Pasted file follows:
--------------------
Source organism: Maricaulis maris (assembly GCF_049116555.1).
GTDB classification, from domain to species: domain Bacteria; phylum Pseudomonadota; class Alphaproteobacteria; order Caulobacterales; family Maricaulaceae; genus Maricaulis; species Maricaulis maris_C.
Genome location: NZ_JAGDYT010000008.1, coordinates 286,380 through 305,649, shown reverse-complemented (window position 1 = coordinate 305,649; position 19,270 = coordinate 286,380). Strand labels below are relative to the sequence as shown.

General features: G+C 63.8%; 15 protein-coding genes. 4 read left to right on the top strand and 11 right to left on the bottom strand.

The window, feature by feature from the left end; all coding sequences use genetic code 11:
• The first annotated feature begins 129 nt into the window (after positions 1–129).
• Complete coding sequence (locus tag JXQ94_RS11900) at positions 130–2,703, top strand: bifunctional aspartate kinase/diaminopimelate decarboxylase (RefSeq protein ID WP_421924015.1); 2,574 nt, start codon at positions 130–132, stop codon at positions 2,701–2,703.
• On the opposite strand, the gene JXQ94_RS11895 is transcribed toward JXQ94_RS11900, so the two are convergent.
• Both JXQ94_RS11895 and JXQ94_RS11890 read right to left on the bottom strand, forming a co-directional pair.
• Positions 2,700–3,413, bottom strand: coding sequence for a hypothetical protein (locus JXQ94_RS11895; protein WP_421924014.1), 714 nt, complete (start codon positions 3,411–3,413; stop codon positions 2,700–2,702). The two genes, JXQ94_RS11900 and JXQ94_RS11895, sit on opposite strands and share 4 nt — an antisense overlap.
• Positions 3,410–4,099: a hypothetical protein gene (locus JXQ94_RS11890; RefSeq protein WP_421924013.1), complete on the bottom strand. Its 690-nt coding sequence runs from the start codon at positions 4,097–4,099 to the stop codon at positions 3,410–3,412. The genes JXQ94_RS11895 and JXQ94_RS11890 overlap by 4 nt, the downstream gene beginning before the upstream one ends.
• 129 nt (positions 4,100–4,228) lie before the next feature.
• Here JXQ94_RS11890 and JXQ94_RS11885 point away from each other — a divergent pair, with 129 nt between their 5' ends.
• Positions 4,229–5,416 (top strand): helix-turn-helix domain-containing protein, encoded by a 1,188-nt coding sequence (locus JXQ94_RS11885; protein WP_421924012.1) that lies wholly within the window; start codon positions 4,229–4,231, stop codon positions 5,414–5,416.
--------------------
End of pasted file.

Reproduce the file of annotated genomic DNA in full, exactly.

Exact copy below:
Source organism: Maricaulis maris (assembly GCF_049116555.1).
GTDB classification, from domain to species: domain Bacteria; phylum Pseudomonadota; class Alphaproteobacteria; order Caulobacterales; family Maricaulaceae; genus Maricaulis; species Maricaulis maris_C.
Genome location: NZ_JAGDYT010000008.1, coordinates 286,380 through 305,649, shown reverse-complemented (window position 1 = coordinate 305,649; position 19,270 = coordinate 286,380). Strand labels below are relative to the sequence as shown.

General features: G+C 63.8%; 15 protein-coding genes. 4 read left to right on the top strand and 11 right to left on the bottom strand.

The window, feature by feature from the left end; all coding sequences use genetic code 11:
• The first annotated feature begins 129 nt into the window (after positions 1–129).
• Complete coding sequence (locus tag JXQ94_RS11900) at positions 130–2,703, top strand: bifunctional aspartate kinase/diaminopimelate decarboxylase (RefSeq protein ID WP_421924015.1); 2,574 nt, start codon at positions 130–132, stop codon at positions 2,701–2,703.
• On the opposite strand, the gene JXQ94_RS11895 is transcribed toward JXQ94_RS11900, so the two are convergent.
• Both JXQ94_RS11895 and JXQ94_RS11890 read right to left on the bottom strand, forming a co-directional pair.
• Positions 2,700–3,413, bottom strand: coding sequence for a hypothetical protein (locus JXQ94_RS11895; protein WP_421924014.1), 714 nt, complete (start codon positions 3,411–3,413; stop codon positions 2,700–2,702). The two genes, JXQ94_RS11900 and JXQ94_RS11895, sit on opposite strands and share 4 nt — an antisense overlap.
• Positions 3,410–4,099: a hypothetical protein gene (locus JXQ94_RS11890; RefSeq protein WP_421924013.1), complete on the bottom strand. Its 690-nt coding sequence runs from the start codon at positions 4,097–4,099 to the stop codon at positions 3,410–3,412. The genes JXQ94_RS11895 and JXQ94_RS11890 overlap by 4 nt, the downstream gene beginning before the upstream one ends.
• 129 nt (positions 4,100–4,228) lie before the next feature.
• Here JXQ94_RS11890 and JXQ94_RS11885 point away from each other — a divergent pair, with 129 nt between their 5' ends.
• Positions 4,229–5,416 (top strand): helix-turn-helix domain-containing protein, encoded by a 1,188-nt coding sequence (locus JXQ94_RS11885; protein WP_421924012.1) that lies wholly within the window; start codon positions 4,229–4,231, stop codon positions 5,414–5,416.